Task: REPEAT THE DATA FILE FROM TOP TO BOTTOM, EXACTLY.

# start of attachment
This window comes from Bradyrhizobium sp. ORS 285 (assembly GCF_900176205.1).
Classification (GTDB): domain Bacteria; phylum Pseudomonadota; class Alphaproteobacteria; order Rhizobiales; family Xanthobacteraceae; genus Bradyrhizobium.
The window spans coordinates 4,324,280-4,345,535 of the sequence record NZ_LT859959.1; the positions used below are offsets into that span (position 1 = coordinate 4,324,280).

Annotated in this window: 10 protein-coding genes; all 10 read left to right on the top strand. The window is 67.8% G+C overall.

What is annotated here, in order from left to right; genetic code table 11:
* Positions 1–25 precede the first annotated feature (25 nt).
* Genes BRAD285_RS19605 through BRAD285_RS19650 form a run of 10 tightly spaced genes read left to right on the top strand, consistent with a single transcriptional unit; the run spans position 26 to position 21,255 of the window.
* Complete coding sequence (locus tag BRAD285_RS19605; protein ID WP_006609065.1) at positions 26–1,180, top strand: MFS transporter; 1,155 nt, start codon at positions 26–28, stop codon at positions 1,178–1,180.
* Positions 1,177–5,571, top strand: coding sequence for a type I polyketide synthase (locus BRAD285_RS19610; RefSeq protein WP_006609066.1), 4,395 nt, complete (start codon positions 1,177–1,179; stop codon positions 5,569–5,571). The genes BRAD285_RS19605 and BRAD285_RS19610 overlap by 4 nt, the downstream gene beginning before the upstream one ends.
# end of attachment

This window comes from Bradyrhizobium sp. ORS 285 (assembly GCF_900176205.1).
Classification (GTDB): domain Bacteria; phylum Pseudomonadota; class Alphaproteobacteria; order Rhizobiales; family Xanthobacteraceae; genus Bradyrhizobium.
The window spans coordinates 4,324,280-4,345,535 of the sequence record NZ_LT859959.1; the positions used below are offsets into that span (position 1 = coordinate 4,324,280).

Annotated in this window: 10 protein-coding genes; all 10 read left to right on the top strand. The window is 67.8% G+C overall.

What is annotated here, in order from left to right; genetic code table 11:
* Positions 1–25 precede the first annotated feature (25 nt).
* Genes BRAD285_RS19605 through BRAD285_RS19650 form a run of 10 tightly spaced genes read left to right on the top strand, consistent with a single transcriptional unit; the run spans position 26 to position 21,255 of the window.
* Complete coding sequence (locus tag BRAD285_RS19605; protein ID WP_006609065.1) at positions 26–1,180, top strand: MFS transporter; 1,155 nt, start codon at positions 26–28, stop codon at positions 1,178–1,180.
* Positions 1,177–5,571, top strand: coding sequence for a type I polyketide synthase (locus BRAD285_RS19610; RefSeq protein WP_006609066.1), 4,395 nt, complete (start codon positions 1,177–1,179; stop codon positions 5,569–5,571). The genes BRAD285_RS19605 and BRAD285_RS19610 overlap by 4 nt, the downstream gene beginning before the upstream one ends.